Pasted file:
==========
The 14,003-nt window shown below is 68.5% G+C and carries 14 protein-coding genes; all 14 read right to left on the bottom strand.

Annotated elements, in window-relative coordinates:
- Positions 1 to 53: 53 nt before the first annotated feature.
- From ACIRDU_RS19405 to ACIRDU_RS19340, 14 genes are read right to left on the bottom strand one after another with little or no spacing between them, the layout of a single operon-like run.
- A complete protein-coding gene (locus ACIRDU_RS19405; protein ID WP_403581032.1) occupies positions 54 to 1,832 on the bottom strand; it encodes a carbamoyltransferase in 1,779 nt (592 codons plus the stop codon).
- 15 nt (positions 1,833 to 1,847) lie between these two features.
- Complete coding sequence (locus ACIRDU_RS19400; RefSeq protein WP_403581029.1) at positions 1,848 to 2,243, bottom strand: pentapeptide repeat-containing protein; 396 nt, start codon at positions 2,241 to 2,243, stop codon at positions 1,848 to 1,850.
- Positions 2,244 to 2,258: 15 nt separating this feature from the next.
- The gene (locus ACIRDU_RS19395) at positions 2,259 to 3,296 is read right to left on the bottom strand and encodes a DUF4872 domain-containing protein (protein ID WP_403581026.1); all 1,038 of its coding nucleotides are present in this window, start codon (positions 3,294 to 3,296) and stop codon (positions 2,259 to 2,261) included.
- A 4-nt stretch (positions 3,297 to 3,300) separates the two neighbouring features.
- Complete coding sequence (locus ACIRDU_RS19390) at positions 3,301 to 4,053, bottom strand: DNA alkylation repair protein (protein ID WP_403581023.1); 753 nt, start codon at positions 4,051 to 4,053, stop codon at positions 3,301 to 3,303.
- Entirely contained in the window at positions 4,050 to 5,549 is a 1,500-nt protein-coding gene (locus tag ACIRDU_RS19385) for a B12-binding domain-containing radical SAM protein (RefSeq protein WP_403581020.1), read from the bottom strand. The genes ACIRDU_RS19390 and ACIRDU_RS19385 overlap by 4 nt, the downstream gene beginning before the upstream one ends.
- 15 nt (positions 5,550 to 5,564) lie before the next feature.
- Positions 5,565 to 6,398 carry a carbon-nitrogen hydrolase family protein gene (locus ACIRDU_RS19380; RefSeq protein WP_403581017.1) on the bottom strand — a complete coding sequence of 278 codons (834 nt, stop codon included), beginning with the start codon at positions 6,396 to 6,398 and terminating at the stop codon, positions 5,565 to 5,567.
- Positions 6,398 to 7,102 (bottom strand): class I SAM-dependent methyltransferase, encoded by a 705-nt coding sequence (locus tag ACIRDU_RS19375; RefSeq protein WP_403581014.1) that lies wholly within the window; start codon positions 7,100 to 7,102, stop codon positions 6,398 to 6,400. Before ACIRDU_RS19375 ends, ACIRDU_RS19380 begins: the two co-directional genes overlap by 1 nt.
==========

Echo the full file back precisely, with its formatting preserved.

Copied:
The 14,003-nt window shown below is 68.5% G+C and carries 14 protein-coding genes; all 14 read right to left on the bottom strand.

Annotated elements, in window-relative coordinates:
- Positions 1 to 53: 53 nt before the first annotated feature.
- From ACIRDU_RS19405 to ACIRDU_RS19340, 14 genes are read right to left on the bottom strand one after another with little or no spacing between them, the layout of a single operon-like run.
- A complete protein-coding gene (locus ACIRDU_RS19405; protein ID WP_403581032.1) occupies positions 54 to 1,832 on the bottom strand; it encodes a carbamoyltransferase in 1,779 nt (592 codons plus the stop codon).
- 15 nt (positions 1,833 to 1,847) lie between these two features.
- Complete coding sequence (locus ACIRDU_RS19400; RefSeq protein WP_403581029.1) at positions 1,848 to 2,243, bottom strand: pentapeptide repeat-containing protein; 396 nt, start codon at positions 2,241 to 2,243, stop codon at positions 1,848 to 1,850.
- Positions 2,244 to 2,258: 15 nt separating this feature from the next.
- The gene (locus ACIRDU_RS19395) at positions 2,259 to 3,296 is read right to left on the bottom strand and encodes a DUF4872 domain-containing protein (protein ID WP_403581026.1); all 1,038 of its coding nucleotides are present in this window, start codon (positions 3,294 to 3,296) and stop codon (positions 2,259 to 2,261) included.
- A 4-nt stretch (positions 3,297 to 3,300) separates the two neighbouring features.
- Complete coding sequence (locus ACIRDU_RS19390) at positions 3,301 to 4,053, bottom strand: DNA alkylation repair protein (protein ID WP_403581023.1); 753 nt, start codon at positions 4,051 to 4,053, stop codon at positions 3,301 to 3,303.
- Entirely contained in the window at positions 4,050 to 5,549 is a 1,500-nt protein-coding gene (locus tag ACIRDU_RS19385) for a B12-binding domain-containing radical SAM protein (RefSeq protein WP_403581020.1), read from the bottom strand. The genes ACIRDU_RS19390 and ACIRDU_RS19385 overlap by 4 nt, the downstream gene beginning before the upstream one ends.
- 15 nt (positions 5,550 to 5,564) lie before the next feature.
- Positions 5,565 to 6,398 carry a carbon-nitrogen hydrolase family protein gene (locus ACIRDU_RS19380; RefSeq protein WP_403581017.1) on the bottom strand — a complete coding sequence of 278 codons (834 nt, stop codon included), beginning with the start codon at positions 6,396 to 6,398 and terminating at the stop codon, positions 5,565 to 5,567.
- Positions 6,398 to 7,102 (bottom strand): class I SAM-dependent methyltransferase, encoded by a 705-nt coding sequence (locus tag ACIRDU_RS19375; RefSeq protein WP_403581014.1) that lies wholly within the window; start codon positions 7,100 to 7,102, stop codon positions 6,398 to 6,400. Before ACIRDU_RS19375 ends, ACIRDU_RS19380 begins: the two co-directional genes overlap by 1 nt.